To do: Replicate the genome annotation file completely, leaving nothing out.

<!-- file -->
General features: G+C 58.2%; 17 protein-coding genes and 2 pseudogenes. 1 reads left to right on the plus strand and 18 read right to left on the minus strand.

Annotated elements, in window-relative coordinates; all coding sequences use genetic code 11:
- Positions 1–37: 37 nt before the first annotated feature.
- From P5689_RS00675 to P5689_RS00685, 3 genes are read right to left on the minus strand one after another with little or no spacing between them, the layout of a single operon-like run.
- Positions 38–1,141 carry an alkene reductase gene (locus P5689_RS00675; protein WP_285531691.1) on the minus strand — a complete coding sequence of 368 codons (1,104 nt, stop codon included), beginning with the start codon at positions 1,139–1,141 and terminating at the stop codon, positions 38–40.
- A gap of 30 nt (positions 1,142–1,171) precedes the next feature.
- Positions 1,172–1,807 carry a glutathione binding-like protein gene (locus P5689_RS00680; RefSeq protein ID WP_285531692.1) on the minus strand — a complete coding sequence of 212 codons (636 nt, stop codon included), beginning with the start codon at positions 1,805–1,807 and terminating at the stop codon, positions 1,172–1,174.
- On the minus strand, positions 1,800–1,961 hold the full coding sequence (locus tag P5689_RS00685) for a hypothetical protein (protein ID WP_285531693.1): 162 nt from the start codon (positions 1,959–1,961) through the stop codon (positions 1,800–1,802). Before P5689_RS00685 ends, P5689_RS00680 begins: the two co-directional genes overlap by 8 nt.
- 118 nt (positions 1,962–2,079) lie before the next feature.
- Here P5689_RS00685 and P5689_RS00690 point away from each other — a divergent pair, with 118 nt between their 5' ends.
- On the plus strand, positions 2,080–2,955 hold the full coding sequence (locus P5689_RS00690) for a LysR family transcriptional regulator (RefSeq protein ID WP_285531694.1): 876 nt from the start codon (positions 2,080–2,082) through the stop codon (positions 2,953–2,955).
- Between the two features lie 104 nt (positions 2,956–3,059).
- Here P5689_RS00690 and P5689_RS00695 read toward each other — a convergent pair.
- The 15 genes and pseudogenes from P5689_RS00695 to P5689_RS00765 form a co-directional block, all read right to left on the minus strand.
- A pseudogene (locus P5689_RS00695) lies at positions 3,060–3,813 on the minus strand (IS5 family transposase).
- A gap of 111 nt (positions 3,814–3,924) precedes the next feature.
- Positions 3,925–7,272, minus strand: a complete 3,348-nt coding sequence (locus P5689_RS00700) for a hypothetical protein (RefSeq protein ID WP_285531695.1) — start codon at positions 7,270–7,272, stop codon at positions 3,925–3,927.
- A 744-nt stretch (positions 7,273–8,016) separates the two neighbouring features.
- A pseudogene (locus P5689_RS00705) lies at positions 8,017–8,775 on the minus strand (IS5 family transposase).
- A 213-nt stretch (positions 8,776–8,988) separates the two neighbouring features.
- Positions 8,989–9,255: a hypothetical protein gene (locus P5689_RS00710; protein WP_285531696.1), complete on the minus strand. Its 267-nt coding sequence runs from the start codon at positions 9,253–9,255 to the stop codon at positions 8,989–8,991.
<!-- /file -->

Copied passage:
General features: G+C 58.2%; 17 protein-coding genes and 2 pseudogenes. 1 reads left to right on the plus strand and 18 read right to left on the minus strand.

Annotated elements, in window-relative coordinates; all coding sequences use genetic code 11:
- Positions 1–37: 37 nt before the first annotated feature.
- From P5689_RS00675 to P5689_RS00685, 3 genes are read right to left on the minus strand one after another with little or no spacing between them, the layout of a single operon-like run.
- Positions 38–1,141 carry an alkene reductase gene (locus P5689_RS00675; protein WP_285531691.1) on the minus strand — a complete coding sequence of 368 codons (1,104 nt, stop codon included), beginning with the start codon at positions 1,139–1,141 and terminating at the stop codon, positions 38–40.
- A gap of 30 nt (positions 1,142–1,171) precedes the next feature.
- Positions 1,172–1,807 carry a glutathione binding-like protein gene (locus P5689_RS00680; RefSeq protein ID WP_285531692.1) on the minus strand — a complete coding sequence of 212 codons (636 nt, stop codon included), beginning with the start codon at positions 1,805–1,807 and terminating at the stop codon, positions 1,172–1,174.
- On the minus strand, positions 1,800–1,961 hold the full coding sequence (locus tag P5689_RS00685) for a hypothetical protein (protein ID WP_285531693.1): 162 nt from the start codon (positions 1,959–1,961) through the stop codon (positions 1,800–1,802). Before P5689_RS00685 ends, P5689_RS00680 begins: the two co-directional genes overlap by 8 nt.
- 118 nt (positions 1,962–2,079) lie before the next feature.
- Here P5689_RS00685 and P5689_RS00690 point away from each other — a divergent pair, with 118 nt between their 5' ends.
- On the plus strand, positions 2,080–2,955 hold the full coding sequence (locus P5689_RS00690) for a LysR family transcriptional regulator (RefSeq protein ID WP_285531694.1): 876 nt from the start codon (positions 2,080–2,082) through the stop codon (positions 2,953–2,955).
- Between the two features lie 104 nt (positions 2,956–3,059).
- Here P5689_RS00690 and P5689_RS00695 read toward each other — a convergent pair.
- The 15 genes and pseudogenes from P5689_RS00695 to P5689_RS00765 form a co-directional block, all read right to left on the minus strand.
- A pseudogene (locus P5689_RS00695) lies at positions 3,060–3,813 on the minus strand (IS5 family transposase).
- A gap of 111 nt (positions 3,814–3,924) precedes the next feature.
- Positions 3,925–7,272, minus strand: a complete 3,348-nt coding sequence (locus P5689_RS00700) for a hypothetical protein (RefSeq protein ID WP_285531695.1) — start codon at positions 7,270–7,272, stop codon at positions 3,925–3,927.
- A 744-nt stretch (positions 7,273–8,016) separates the two neighbouring features.
- A pseudogene (locus P5689_RS00705) lies at positions 8,017–8,775 on the minus strand (IS5 family transposase).
- A 213-nt stretch (positions 8,776–8,988) separates the two neighbouring features.
- Positions 8,989–9,255: a hypothetical protein gene (locus P5689_RS00710; protein WP_285531696.1), complete on the minus strand. Its 267-nt coding sequence runs from the start codon at positions 9,253–9,255 to the stop codon at positions 8,989–8,991.